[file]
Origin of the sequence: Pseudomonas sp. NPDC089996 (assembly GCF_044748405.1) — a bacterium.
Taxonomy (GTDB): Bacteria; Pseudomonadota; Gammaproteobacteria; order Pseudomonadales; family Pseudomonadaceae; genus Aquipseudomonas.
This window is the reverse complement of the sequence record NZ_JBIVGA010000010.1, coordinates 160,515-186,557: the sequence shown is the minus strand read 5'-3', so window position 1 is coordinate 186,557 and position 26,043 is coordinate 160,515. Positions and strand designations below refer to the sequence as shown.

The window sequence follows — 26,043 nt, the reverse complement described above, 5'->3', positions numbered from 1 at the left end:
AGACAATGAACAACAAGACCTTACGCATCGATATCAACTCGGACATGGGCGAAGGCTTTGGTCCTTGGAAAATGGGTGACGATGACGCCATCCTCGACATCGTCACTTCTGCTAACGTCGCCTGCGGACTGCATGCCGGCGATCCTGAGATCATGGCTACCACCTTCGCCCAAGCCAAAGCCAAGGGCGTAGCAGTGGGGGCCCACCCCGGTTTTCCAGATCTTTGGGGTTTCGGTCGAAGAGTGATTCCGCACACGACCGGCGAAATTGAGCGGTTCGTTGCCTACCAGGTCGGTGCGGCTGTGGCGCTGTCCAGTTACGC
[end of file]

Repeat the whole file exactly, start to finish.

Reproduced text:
Origin of the sequence: Pseudomonas sp. NPDC089996 (assembly GCF_044748405.1) — a bacterium.
Taxonomy (GTDB): Bacteria; Pseudomonadota; Gammaproteobacteria; order Pseudomonadales; family Pseudomonadaceae; genus Aquipseudomonas.
This window is the reverse complement of the sequence record NZ_JBIVGA010000010.1, coordinates 160,515-186,557: the sequence shown is the minus strand read 5'-3', so window position 1 is coordinate 186,557 and position 26,043 is coordinate 160,515. Positions and strand designations below refer to the sequence as shown.

The window sequence follows — 26,043 nt, the reverse complement described above, 5'->3', positions numbered from 1 at the left end:
AGACAATGAACAACAAGACCTTACGCATCGATATCAACTCGGACATGGGCGAAGGCTTTGGTCCTTGGAAAATGGGTGACGATGACGCCATCCTCGACATCGTCACTTCTGCTAACGTCGCCTGCGGACTGCATGCCGGCGATCCTGAGATCATGGCTACCACCTTCGCCCAAGCCAAAGCCAAGGGCGTAGCAGTGGGGGCCCACCCCGGTTTTCCAGATCTTTGGGGTTTCGGTCGAAGAGTGATTCCGCACACGACCGGCGAAATTGAGCGGTTCGTTGCCTACCAGGTCGGTGCGGCTGTGGCGCTGTCCAGTTACGC